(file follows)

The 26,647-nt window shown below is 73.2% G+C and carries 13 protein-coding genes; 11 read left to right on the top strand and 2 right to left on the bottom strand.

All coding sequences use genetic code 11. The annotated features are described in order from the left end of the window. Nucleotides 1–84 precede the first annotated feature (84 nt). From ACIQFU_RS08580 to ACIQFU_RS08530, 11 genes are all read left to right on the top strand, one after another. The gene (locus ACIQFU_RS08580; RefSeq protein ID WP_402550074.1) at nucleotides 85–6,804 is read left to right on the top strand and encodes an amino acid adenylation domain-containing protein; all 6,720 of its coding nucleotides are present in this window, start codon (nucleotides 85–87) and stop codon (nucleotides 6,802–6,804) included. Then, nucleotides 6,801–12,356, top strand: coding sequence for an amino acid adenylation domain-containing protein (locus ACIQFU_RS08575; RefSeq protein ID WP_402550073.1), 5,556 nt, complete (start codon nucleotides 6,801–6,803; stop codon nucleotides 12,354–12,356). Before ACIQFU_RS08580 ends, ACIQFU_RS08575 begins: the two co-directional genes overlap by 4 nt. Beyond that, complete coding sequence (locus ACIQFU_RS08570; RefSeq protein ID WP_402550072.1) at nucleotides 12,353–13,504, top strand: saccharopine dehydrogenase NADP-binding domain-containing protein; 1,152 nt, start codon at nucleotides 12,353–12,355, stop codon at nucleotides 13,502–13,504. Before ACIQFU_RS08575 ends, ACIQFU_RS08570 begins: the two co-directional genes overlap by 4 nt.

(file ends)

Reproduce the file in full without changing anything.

The 26,647-nt window shown below is 73.2% G+C and carries 13 protein-coding genes; 11 read left to right on the top strand and 2 right to left on the bottom strand.

All coding sequences use genetic code 11. The annotated features are described in order from the left end of the window. Nucleotides 1–84 precede the first annotated feature (84 nt). From ACIQFU_RS08580 to ACIQFU_RS08530, 11 genes are all read left to right on the top strand, one after another. The gene (locus ACIQFU_RS08580; RefSeq protein ID WP_402550074.1) at nucleotides 85–6,804 is read left to right on the top strand and encodes an amino acid adenylation domain-containing protein; all 6,720 of its coding nucleotides are present in this window, start codon (nucleotides 85–87) and stop codon (nucleotides 6,802–6,804) included. Then, nucleotides 6,801–12,356, top strand: coding sequence for an amino acid adenylation domain-containing protein (locus ACIQFU_RS08575; RefSeq protein ID WP_402550073.1), 5,556 nt, complete (start codon nucleotides 6,801–6,803; stop codon nucleotides 12,354–12,356). Before ACIQFU_RS08580 ends, ACIQFU_RS08575 begins: the two co-directional genes overlap by 4 nt. Beyond that, complete coding sequence (locus ACIQFU_RS08570; RefSeq protein ID WP_402550072.1) at nucleotides 12,353–13,504, top strand: saccharopine dehydrogenase NADP-binding domain-containing protein; 1,152 nt, start codon at nucleotides 12,353–12,355, stop codon at nucleotides 13,502–13,504. Before ACIQFU_RS08575 ends, ACIQFU_RS08570 begins: the two co-directional genes overlap by 4 nt.